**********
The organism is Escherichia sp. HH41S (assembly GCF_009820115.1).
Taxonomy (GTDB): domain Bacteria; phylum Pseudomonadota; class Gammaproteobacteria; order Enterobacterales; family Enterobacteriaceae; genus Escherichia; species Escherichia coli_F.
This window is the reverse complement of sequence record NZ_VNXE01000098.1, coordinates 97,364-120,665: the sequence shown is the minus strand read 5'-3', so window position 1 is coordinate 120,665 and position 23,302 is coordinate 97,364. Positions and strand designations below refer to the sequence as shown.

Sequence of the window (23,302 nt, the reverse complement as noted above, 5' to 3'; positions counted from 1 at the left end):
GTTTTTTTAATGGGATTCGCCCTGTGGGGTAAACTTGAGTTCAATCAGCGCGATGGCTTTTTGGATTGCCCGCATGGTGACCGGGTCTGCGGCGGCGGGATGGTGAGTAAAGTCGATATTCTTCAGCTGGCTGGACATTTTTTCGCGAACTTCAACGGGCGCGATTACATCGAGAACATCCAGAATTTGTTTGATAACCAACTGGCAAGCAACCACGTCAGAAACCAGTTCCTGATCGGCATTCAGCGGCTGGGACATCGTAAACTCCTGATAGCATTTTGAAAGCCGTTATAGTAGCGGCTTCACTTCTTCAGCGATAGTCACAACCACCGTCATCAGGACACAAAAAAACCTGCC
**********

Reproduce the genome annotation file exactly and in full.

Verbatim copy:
The organism is Escherichia sp. HH41S (assembly GCF_009820115.1).
Taxonomy (GTDB): domain Bacteria; phylum Pseudomonadota; class Gammaproteobacteria; order Enterobacterales; family Enterobacteriaceae; genus Escherichia; species Escherichia coli_F.
This window is the reverse complement of sequence record NZ_VNXE01000098.1, coordinates 97,364-120,665: the sequence shown is the minus strand read 5'-3', so window position 1 is coordinate 120,665 and position 23,302 is coordinate 97,364. Positions and strand designations below refer to the sequence as shown.

Sequence of the window (23,302 nt, the reverse complement as noted above, 5' to 3'; positions counted from 1 at the left end):
GTTTTTTTAATGGGATTCGCCCTGTGGGGTAAACTTGAGTTCAATCAGCGCGATGGCTTTTTGGATTGCCCGCATGGTGACCGGGTCTGCGGCGGCGGGATGGTGAGTAAAGTCGATATTCTTCAGCTGGCTGGACATTTTTTCGCGAACTTCAACGGGCGCGATTACATCGAGAACATCCAGAATTTGTTTGATAACCAACTGGCAAGCAACCACGTCAGAAACCAGTTCCTGATCGGCATTCAGCGGCTGGGACATCGTAAACTCCTGATAGCATTTTGAAAGCCGTTATAGTAGCGGCTTCACTTCTTCAGCGATAGTCACAACCACCGTCATCAGGACACAAAAAAACCTGCC